It is recognized that MTS better reflect pathophysiological phenomena in tumor tissues that critically affect therapeutic efficacy.(1–3) Therefore, MTS have frequently been applied to antitumor drug screening since the early 1970s.(3) The present study reports the production of MTS of HeLa cells using duplex microcapsules with a Ca-alginate gel membrane and the characteristics of the resultant MTS. Use of the duplex microcapsulation approach enables the preparation of MTS with a well-defined size and a narrow size distribution (Fig. 2f) in large quantities compared with other, conventional methods. The narrow size distribution can be mainly attributed to the narrow size distribution of the gelatin microparticles used as a template for the cavities prepared by a droplet breakup process in a water-immiscible fluid flow.(6) A Ca-alginate gel membrane strong enough to arrest the excess growth of the enclosed cells would also play a vital role in the formation of homogeneous MTS, as indicated by the plateau in mitochondrial activity per cavity evident after 14 and 21 days of encapsulation (Fig. 2).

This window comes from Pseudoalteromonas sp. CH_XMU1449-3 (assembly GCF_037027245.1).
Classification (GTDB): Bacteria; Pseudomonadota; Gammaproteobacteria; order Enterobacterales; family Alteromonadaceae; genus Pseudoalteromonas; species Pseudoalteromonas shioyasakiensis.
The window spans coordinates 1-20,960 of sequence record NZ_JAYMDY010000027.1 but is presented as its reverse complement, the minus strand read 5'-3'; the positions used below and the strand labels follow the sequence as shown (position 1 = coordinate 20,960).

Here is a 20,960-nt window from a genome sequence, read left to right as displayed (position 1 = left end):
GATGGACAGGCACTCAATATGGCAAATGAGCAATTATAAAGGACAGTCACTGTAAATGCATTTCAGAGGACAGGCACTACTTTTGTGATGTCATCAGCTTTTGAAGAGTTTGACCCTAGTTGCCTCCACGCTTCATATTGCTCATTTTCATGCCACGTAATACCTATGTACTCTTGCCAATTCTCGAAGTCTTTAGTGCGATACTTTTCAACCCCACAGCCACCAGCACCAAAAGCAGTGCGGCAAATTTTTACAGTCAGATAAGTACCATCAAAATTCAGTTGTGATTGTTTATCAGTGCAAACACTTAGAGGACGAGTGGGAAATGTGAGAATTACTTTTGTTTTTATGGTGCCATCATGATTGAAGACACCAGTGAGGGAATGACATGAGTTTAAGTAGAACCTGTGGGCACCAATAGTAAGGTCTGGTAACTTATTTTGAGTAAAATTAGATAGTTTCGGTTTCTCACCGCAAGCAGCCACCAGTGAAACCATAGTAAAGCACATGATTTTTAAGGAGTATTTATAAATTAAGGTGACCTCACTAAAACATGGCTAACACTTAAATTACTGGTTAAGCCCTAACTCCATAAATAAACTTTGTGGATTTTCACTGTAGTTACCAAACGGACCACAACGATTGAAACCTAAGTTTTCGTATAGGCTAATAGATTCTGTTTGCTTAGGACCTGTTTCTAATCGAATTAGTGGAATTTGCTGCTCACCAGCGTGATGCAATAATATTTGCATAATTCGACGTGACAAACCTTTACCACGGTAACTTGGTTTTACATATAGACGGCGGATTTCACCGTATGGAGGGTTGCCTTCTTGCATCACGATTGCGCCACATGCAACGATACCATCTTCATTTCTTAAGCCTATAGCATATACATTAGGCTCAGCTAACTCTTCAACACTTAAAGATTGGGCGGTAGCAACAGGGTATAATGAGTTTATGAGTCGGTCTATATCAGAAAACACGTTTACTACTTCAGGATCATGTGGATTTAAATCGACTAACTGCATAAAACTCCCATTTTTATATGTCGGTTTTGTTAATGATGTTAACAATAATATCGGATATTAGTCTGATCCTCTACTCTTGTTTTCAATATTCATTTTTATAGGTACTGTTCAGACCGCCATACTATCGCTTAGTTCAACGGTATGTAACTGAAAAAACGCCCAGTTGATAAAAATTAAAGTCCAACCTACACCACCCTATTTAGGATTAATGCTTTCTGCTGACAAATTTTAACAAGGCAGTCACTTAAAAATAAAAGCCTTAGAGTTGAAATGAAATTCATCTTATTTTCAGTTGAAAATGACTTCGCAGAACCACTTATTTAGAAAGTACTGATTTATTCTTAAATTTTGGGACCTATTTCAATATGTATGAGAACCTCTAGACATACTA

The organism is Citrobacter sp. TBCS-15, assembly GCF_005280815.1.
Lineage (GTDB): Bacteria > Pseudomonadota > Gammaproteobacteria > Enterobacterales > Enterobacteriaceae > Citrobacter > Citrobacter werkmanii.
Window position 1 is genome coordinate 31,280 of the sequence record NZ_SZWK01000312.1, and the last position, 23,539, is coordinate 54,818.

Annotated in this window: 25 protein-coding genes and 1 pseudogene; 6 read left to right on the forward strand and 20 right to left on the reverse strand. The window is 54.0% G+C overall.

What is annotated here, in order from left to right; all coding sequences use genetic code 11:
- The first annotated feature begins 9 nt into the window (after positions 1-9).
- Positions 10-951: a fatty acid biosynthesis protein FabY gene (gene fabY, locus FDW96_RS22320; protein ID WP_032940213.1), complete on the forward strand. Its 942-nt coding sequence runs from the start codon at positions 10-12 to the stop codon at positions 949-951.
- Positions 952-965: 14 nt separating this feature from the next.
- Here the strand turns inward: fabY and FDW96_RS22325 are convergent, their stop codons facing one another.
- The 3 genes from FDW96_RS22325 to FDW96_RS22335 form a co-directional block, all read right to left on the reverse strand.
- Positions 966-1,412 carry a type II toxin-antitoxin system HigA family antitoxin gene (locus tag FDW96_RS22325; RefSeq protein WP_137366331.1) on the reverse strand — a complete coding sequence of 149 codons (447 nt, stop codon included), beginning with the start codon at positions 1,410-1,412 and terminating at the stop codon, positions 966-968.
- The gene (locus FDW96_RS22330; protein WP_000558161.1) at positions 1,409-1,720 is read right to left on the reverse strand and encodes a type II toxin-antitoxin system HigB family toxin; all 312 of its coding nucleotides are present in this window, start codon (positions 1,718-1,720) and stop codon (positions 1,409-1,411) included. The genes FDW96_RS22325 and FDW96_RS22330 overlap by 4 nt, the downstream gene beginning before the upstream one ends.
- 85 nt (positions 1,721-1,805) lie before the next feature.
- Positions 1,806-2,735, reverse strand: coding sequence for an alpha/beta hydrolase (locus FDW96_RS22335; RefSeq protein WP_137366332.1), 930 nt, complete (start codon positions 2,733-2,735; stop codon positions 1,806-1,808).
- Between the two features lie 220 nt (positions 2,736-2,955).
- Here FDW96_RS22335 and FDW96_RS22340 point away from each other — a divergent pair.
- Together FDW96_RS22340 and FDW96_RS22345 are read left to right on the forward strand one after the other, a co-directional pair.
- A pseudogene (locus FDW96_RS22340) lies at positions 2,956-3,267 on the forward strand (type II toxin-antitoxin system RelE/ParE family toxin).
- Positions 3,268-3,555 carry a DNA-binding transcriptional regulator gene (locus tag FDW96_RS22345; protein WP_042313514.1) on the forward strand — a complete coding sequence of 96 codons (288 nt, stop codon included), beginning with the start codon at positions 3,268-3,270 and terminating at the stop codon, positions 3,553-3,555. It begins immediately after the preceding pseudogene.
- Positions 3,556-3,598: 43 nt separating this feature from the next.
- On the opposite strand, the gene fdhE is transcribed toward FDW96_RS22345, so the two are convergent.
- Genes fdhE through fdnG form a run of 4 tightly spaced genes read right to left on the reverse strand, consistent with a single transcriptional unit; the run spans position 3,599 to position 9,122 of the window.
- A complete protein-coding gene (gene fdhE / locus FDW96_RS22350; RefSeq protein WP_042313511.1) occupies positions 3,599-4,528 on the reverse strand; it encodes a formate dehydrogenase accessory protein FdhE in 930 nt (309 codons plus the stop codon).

In chemosensitivity analyses, MTS obtained from HeLa cells after 19 days of encapsulation showed a higher viability than 2-D cultured cells, after exposure to mitomycin and gemcitabine (Fig. 3). It may be considered that the hindrance of diffusion/adsorption of the chemicals through/to the microcapsule gel membrane resulted in this difference. However, the results obtained for the cells after 1 day of encapsulation contradict this: the trends in relative viabilities after exposure to mitomycin and gemcitabine were similar to those detected for 2-D cultured cells. The higher tolerance to anticancer drugs of the cells in MTS formed in microcapsules, compared to 2-D cultured cells, is consistent with those prepared by the conventional MTS preparation methods(3) such as the hanging-drop method(16) and a method using a non-adherent surface.(17)